PHOENIX — Once a progressive, always a progressive.
When then-Cleveland general manager John Hart changed the major-league business model 20 years ago by betting on the come — signing talented but unproven young players to long-term contracts — the rest of the baseball community was not exactly impressed.
“The industry thought we were crazy,” said one executive who was in on the ground floor.
Six division titles in seven years proved the point. This was no mistake by the lake. Cleveland was prescient, way ahead of the curve.
“Pretty genius,” said Arizona manager Torey Lovullo, who was finishing his playing career in the organization at that time.
The geniuses are at it again.
While Hart is following a similar model since joining Atlanta in 2014, Chris Antonetti and Mike Chernoff, the latest in the line of Hart protégés in Cleveland, are reprising the strategy as the Indians look to solidify their ascendency after taking the Chicago Cubs to seven games in the 2016 World Series despite being two starting pitchers down.
After signing Jose Ramirez and Roberto Perez to long-term contacts this spring, Cleveland has more than 20 players under contract or control through 2018. Some of the key players, longer.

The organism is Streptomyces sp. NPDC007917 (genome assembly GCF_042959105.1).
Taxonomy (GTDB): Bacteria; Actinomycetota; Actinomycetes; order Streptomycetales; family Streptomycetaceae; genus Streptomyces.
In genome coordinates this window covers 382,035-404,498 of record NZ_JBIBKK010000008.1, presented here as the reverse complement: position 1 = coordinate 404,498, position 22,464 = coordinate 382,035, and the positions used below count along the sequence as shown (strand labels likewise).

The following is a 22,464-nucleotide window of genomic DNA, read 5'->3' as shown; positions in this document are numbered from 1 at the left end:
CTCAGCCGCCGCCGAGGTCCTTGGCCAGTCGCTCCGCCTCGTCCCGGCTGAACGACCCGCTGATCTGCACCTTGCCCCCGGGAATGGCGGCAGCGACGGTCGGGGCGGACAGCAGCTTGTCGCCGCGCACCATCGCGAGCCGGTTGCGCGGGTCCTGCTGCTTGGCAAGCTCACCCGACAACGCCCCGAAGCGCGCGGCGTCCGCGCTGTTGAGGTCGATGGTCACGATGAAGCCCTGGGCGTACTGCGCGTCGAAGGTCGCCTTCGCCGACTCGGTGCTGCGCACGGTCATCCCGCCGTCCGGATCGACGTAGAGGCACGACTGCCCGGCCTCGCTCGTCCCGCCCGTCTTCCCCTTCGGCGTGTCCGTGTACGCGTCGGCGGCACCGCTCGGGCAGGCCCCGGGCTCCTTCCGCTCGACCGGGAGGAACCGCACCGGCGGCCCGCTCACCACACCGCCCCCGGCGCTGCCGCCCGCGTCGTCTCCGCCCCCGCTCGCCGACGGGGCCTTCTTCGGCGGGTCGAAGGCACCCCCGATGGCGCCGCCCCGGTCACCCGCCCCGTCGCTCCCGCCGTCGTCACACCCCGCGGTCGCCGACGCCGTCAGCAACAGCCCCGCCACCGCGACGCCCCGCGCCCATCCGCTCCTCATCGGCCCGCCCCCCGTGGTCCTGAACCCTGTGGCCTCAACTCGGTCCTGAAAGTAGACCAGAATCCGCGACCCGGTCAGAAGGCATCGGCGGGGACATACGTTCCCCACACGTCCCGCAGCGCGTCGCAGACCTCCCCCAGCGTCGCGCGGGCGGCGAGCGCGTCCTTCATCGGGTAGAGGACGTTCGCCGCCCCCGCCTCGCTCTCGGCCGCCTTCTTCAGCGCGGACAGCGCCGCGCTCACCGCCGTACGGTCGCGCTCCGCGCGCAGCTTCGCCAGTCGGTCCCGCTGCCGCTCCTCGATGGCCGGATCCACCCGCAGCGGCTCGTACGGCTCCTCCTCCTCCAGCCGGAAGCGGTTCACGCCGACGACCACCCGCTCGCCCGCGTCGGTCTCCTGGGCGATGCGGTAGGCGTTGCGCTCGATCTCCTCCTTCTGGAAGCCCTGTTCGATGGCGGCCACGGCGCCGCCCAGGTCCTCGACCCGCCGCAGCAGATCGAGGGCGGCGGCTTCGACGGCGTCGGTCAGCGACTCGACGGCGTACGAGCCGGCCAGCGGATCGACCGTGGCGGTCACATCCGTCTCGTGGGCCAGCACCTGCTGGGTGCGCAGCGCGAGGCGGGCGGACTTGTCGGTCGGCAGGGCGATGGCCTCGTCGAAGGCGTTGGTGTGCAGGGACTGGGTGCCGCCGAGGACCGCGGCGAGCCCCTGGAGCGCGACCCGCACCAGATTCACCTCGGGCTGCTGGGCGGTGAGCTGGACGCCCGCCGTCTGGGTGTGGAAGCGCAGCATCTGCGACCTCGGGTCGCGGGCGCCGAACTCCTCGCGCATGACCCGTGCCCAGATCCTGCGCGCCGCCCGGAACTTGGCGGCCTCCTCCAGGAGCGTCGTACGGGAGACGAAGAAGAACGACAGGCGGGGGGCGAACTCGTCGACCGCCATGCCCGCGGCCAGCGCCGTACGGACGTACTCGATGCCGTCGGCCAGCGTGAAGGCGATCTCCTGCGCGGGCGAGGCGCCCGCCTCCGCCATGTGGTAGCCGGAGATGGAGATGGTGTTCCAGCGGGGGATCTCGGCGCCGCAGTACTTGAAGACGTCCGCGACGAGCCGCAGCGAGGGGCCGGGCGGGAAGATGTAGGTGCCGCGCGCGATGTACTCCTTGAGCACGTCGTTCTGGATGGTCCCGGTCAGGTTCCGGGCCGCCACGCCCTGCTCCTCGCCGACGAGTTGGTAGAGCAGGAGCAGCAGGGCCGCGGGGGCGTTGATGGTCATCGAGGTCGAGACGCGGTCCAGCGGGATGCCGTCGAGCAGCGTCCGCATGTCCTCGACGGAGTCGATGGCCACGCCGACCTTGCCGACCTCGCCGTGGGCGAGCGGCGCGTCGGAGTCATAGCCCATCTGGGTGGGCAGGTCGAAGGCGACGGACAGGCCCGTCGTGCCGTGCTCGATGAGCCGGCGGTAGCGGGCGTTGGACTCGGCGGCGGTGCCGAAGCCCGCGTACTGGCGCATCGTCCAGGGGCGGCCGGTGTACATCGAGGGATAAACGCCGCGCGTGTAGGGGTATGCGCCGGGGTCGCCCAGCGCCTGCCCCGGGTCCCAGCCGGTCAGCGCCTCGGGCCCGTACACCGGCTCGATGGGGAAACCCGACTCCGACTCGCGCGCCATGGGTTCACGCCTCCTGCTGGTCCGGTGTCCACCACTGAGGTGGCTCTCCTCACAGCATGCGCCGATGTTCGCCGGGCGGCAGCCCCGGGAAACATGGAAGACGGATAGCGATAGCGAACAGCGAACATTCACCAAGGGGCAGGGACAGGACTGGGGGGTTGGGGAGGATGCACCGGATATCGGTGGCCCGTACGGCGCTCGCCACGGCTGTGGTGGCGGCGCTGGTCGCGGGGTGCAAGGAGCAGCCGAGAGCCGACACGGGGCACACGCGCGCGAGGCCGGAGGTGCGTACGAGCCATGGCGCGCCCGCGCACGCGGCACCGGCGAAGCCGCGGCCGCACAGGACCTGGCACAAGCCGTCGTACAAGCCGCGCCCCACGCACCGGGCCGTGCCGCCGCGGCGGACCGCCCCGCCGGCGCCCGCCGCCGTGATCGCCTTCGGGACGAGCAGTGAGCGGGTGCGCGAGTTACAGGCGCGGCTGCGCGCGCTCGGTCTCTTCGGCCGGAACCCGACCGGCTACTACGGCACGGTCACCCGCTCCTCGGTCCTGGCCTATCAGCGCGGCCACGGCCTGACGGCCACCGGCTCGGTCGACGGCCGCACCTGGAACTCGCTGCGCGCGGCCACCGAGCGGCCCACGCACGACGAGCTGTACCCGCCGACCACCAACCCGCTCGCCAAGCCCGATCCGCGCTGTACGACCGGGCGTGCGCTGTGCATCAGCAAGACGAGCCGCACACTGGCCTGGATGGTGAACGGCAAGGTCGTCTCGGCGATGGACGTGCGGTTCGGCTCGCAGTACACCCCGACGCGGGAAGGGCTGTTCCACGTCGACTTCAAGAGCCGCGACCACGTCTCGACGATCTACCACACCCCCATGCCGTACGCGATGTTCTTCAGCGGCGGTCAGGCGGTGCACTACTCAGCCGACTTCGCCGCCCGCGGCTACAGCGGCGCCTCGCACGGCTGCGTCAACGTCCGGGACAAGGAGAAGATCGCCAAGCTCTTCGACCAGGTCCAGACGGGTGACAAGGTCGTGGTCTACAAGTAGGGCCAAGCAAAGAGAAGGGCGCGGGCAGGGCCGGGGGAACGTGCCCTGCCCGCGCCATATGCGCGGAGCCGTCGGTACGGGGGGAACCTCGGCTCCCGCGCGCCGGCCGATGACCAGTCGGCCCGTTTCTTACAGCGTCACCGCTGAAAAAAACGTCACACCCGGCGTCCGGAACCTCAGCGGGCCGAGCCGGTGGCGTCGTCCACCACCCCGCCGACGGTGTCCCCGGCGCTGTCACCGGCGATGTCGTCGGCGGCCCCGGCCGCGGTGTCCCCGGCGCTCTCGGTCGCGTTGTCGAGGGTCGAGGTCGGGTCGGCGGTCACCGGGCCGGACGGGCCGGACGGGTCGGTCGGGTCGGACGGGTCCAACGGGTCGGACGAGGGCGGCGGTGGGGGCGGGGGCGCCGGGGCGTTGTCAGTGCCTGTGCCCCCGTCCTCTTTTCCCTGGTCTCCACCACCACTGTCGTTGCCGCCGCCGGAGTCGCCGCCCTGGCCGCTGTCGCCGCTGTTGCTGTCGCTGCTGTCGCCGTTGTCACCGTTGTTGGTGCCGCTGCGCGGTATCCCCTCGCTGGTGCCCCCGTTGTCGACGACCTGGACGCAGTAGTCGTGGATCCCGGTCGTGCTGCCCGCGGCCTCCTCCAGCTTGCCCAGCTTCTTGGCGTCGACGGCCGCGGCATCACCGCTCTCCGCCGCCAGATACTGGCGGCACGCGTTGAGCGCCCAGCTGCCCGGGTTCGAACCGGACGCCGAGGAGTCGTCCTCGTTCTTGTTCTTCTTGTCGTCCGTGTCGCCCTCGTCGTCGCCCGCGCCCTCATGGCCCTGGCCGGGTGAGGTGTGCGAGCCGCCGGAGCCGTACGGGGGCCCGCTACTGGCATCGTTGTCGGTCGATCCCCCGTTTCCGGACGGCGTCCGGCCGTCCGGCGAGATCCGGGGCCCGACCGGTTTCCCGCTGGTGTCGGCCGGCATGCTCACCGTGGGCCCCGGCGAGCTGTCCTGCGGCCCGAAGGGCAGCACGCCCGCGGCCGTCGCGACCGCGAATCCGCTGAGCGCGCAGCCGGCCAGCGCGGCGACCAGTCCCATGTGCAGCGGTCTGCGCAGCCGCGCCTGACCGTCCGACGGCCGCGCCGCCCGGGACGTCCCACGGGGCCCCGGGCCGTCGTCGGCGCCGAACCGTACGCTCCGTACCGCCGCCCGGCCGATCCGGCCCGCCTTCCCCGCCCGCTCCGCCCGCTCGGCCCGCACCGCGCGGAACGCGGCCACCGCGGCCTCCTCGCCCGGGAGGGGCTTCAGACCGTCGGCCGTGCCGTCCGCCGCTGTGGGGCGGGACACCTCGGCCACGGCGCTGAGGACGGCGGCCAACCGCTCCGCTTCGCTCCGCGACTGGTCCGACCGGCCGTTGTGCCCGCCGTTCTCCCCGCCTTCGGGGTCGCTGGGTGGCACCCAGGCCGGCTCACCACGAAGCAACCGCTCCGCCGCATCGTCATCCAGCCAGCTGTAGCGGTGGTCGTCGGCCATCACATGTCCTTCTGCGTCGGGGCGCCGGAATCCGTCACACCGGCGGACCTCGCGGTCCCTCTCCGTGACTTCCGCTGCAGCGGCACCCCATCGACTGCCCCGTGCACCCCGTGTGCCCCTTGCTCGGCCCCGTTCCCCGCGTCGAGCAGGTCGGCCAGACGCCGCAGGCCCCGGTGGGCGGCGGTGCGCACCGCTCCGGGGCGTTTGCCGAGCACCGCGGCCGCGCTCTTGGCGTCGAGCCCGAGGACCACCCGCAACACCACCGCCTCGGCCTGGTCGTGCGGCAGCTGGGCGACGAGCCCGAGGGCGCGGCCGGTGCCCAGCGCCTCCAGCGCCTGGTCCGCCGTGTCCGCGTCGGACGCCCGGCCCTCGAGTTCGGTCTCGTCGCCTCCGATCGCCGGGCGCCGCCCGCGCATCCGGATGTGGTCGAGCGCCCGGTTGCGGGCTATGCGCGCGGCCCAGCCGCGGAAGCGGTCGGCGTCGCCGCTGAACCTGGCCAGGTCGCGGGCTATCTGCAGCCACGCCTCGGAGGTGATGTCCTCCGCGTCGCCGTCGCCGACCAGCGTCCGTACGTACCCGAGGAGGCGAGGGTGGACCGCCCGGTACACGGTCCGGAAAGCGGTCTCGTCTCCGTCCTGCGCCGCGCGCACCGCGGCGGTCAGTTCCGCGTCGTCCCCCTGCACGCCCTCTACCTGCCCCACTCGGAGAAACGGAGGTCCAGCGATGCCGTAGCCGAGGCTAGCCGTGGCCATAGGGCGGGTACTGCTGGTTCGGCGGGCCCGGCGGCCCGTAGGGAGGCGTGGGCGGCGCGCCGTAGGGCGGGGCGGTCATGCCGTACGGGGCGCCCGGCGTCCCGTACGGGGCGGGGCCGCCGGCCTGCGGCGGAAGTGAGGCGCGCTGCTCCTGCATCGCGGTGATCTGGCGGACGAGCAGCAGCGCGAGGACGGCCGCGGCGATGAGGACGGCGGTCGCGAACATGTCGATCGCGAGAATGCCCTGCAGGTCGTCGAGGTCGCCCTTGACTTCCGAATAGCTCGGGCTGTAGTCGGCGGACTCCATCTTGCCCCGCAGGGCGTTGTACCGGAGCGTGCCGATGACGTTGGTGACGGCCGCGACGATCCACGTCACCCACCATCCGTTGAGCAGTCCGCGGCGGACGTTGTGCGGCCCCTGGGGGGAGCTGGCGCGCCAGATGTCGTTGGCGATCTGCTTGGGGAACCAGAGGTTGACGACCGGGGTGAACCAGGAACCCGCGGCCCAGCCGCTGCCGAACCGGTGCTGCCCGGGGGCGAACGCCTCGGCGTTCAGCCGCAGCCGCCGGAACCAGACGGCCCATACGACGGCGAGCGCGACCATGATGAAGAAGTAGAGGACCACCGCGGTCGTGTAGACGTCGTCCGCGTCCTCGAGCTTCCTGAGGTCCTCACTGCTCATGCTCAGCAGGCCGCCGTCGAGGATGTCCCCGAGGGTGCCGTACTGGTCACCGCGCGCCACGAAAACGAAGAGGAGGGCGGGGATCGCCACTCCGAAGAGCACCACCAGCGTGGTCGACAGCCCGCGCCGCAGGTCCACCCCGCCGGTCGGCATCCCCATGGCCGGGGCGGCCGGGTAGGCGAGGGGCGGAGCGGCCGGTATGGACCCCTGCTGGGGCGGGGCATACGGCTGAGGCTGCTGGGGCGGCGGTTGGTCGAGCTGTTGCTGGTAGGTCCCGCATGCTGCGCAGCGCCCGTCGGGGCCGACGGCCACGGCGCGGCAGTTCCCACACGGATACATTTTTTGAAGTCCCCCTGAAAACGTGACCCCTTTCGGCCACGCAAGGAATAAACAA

The Rock and Roll Hall of Fame is not quite a mile up 9th Street from Progressive Field, and Cleveland has resolved to again keep the band together.
It has worked before.
Cleveland had unparalleled success in the mid-1990s with a group of young players culled and rewarded with long-term contracts via the Hart method. The franchise made six postseason appearances and played in two World Series in a seven-year period beginning in 1995.
You know the names. Jim Thome, Omar Vizquel and Charles Nagy were under contract for all seven years. Kenny Lofton, Sandy Alomar and Manny Ramirez were there for six of the seven. And what second baseman Carlos Baerga started early in the stretch, Roberto Alomar completed. Albert Belle probably wishes he would have stuck around instead of turning down Cleveland’s long-term offer of about $8 million a year to sign with the White Sox. He got the money, five years and $55 million, but his career went the other way.
Cleveland won six AL Central championships and averaged 93 victories.
Players bought in, literally and figuratively, trading the potential of outperforming the contract for the immediate security it provided.
Baerga, still in the Cleveland organization, called it a win-win, and not only from a financial standpoint.
“It was the best thing to happen to us, because that kept the pressure off our shoulders,” Baerga said. “You could go in there and just play your game. You sign that contract because you are in a city where they want you, and you like it. It’s a family. You spend more time with the players than you do with your family, so you have to like the place. You have to love the place. For the new players to sign multi-year contracts, it’s awesome. It means they are keeping the team together.”